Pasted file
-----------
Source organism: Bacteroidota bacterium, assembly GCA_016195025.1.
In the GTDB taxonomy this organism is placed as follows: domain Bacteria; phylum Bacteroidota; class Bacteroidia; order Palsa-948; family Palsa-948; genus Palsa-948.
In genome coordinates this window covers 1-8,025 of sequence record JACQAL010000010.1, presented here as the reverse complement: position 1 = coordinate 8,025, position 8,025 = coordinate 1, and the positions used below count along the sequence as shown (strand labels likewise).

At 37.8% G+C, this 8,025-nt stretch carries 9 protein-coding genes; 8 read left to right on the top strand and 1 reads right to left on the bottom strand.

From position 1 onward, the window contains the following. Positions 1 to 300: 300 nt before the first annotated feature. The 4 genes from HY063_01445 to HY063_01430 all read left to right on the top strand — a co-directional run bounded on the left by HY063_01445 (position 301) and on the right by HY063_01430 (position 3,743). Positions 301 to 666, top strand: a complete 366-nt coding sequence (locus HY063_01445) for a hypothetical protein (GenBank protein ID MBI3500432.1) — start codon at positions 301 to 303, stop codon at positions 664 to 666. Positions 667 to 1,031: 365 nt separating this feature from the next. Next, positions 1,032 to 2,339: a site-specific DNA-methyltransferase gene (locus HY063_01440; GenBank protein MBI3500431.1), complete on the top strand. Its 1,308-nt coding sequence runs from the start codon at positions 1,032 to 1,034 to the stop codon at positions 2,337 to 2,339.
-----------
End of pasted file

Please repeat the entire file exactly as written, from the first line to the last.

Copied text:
Source organism: Bacteroidota bacterium, assembly GCA_016195025.1.
In the GTDB taxonomy this organism is placed as follows: domain Bacteria; phylum Bacteroidota; class Bacteroidia; order Palsa-948; family Palsa-948; genus Palsa-948.
In genome coordinates this window covers 1-8,025 of sequence record JACQAL010000010.1, presented here as the reverse complement: position 1 = coordinate 8,025, position 8,025 = coordinate 1, and the positions used below count along the sequence as shown (strand labels likewise).

At 37.8% G+C, this 8,025-nt stretch carries 9 protein-coding genes; 8 read left to right on the top strand and 1 reads right to left on the bottom strand.

From position 1 onward, the window contains the following. Positions 1 to 300: 300 nt before the first annotated feature. The 4 genes from HY063_01445 to HY063_01430 all read left to right on the top strand — a co-directional run bounded on the left by HY063_01445 (position 301) and on the right by HY063_01430 (position 3,743). Positions 301 to 666, top strand: a complete 366-nt coding sequence (locus HY063_01445) for a hypothetical protein (GenBank protein ID MBI3500432.1) — start codon at positions 301 to 303, stop codon at positions 664 to 666. Positions 667 to 1,031: 365 nt separating this feature from the next. Next, positions 1,032 to 2,339: a site-specific DNA-methyltransferase gene (locus HY063_01440; GenBank protein MBI3500431.1), complete on the top strand. Its 1,308-nt coding sequence runs from the start codon at positions 1,032 to 1,034 to the stop codon at positions 2,337 to 2,339.